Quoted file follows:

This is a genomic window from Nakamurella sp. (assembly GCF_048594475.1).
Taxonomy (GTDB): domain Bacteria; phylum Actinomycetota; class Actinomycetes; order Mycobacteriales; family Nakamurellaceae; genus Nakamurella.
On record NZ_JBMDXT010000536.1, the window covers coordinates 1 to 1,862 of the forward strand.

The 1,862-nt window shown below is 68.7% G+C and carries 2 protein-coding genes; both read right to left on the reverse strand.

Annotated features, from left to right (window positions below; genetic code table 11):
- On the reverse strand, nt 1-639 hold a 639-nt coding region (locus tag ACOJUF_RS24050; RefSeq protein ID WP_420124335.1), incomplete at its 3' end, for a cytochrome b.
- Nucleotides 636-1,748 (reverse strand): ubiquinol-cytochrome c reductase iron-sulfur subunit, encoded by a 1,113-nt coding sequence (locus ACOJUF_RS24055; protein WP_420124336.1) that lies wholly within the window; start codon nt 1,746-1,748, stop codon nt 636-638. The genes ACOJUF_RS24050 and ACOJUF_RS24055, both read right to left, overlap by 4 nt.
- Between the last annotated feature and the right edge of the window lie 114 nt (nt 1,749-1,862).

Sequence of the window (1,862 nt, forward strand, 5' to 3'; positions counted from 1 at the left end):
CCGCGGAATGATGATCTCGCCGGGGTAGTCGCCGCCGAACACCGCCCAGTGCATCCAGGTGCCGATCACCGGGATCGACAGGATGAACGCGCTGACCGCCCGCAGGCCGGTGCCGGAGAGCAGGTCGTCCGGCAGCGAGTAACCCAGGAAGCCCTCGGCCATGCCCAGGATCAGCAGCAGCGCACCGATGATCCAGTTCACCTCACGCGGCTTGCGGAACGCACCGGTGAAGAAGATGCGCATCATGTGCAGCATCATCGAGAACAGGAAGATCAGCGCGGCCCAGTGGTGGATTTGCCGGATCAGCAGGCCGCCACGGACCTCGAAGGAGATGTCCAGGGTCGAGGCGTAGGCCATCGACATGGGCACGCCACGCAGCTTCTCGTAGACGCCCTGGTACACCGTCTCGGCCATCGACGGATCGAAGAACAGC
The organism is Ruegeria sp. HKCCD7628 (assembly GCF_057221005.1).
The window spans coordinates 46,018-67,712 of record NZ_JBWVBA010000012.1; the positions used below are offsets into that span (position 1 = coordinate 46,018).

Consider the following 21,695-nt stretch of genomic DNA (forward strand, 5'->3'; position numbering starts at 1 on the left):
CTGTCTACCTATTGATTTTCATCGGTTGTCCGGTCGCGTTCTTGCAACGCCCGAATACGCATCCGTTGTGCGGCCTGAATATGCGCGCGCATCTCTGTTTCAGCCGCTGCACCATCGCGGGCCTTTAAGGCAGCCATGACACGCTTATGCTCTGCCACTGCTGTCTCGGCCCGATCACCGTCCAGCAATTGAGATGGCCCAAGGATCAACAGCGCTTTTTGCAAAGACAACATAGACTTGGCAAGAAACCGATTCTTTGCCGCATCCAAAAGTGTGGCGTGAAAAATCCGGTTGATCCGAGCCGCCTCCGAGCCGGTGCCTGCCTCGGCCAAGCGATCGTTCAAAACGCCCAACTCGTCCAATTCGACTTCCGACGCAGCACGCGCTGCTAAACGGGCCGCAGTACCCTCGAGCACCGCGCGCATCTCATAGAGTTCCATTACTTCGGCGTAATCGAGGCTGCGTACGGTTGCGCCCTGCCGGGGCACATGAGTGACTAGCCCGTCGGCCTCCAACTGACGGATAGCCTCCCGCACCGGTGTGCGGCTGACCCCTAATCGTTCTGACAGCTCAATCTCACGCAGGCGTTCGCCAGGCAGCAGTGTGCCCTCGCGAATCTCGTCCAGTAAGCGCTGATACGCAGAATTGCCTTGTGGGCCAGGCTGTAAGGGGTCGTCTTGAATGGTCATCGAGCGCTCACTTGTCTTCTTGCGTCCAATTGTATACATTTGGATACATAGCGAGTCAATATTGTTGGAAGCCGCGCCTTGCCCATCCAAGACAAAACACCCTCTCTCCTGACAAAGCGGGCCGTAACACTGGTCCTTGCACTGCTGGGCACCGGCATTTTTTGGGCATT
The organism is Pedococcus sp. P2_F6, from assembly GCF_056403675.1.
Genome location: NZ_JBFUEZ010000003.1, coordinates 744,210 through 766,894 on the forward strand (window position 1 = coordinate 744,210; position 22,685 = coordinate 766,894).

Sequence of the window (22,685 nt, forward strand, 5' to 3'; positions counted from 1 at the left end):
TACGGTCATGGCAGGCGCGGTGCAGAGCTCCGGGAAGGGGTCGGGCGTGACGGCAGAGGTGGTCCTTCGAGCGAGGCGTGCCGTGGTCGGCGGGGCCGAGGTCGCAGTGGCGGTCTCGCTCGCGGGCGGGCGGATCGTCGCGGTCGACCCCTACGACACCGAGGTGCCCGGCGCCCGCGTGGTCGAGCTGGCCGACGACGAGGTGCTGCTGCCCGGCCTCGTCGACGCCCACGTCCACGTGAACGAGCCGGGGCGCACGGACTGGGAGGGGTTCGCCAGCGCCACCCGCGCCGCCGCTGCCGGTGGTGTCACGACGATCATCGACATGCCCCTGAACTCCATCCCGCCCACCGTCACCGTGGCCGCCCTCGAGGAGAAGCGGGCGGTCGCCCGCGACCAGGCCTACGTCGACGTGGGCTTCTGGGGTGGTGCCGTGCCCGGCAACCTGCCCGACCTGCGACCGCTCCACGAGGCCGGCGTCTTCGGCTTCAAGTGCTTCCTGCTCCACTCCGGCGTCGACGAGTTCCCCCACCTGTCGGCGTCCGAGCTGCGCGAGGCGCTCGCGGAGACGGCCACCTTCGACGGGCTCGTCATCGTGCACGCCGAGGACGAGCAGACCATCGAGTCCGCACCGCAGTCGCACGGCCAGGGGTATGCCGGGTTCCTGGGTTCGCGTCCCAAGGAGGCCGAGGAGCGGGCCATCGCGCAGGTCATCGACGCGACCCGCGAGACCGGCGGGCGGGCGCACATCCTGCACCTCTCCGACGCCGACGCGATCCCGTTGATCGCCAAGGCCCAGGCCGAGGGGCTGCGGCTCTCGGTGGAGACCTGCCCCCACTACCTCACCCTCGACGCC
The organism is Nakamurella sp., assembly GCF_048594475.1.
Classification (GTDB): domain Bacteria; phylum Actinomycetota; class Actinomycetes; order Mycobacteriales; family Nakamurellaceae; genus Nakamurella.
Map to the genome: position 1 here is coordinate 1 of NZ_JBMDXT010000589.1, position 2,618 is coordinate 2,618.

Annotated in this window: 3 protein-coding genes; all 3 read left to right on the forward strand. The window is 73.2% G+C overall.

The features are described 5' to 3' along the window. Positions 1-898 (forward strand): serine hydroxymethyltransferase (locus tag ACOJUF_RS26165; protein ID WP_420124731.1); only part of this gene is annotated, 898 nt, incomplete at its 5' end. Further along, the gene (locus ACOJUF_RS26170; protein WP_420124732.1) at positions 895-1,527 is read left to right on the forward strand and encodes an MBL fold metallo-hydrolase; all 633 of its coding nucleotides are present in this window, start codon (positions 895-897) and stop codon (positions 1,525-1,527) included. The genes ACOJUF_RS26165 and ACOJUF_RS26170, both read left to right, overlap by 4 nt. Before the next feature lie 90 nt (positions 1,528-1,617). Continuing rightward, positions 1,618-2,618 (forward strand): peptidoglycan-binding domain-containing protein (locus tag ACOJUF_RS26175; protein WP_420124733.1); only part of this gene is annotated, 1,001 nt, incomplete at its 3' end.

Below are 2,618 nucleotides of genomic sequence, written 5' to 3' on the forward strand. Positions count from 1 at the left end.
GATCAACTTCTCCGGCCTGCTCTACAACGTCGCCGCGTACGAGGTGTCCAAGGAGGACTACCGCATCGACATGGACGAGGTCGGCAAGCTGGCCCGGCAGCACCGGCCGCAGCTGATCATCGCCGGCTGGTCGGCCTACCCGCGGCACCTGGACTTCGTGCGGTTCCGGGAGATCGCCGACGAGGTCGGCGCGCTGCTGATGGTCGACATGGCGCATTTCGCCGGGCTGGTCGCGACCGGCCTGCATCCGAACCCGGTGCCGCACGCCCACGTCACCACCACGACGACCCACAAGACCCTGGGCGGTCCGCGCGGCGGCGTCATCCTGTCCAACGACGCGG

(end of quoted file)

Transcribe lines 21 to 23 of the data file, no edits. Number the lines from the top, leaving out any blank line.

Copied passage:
Map to the genome: position 1 here is coordinate 1 of NZ_JBMDXT010000589.1, position 2,618 is coordinate 2,618.

Annotated in this window: 3 protein-coding genes; all 3 read left to right on the forward strand. The window is 73.2% G+C overall.

The features are described 5' to 3' along the window. Positions 1-898 (forward strand): serine hydroxymethyltransferase (locus tag ACOJUF_RS26165; protein ID WP_420124731.1); only part of this gene is annotated, 898 nt, incomplete at its 5' end. Further along, the gene (locus ACOJUF_RS26170; protein WP_420124732.1) at positions 895-1,527 is read left to right on the forward strand and encodes an MBL fold metallo-hydrolase; all 633 of its coding nucleotides are present in this window, start codon (positions 895-897) and stop codon (positions 1,525-1,527) included. The genes ACOJUF_RS26165 and ACOJUF_RS26170, both read left to right, overlap by 4 nt. Before the next feature lie 90 nt (positions 1,528-1,617). Continuing rightward, positions 1,618-2,618 (forward strand): peptidoglycan-binding domain-containing protein (locus tag ACOJUF_RS26175; protein WP_420124733.1); only part of this gene is annotated, 1,001 nt, incomplete at its 3' end.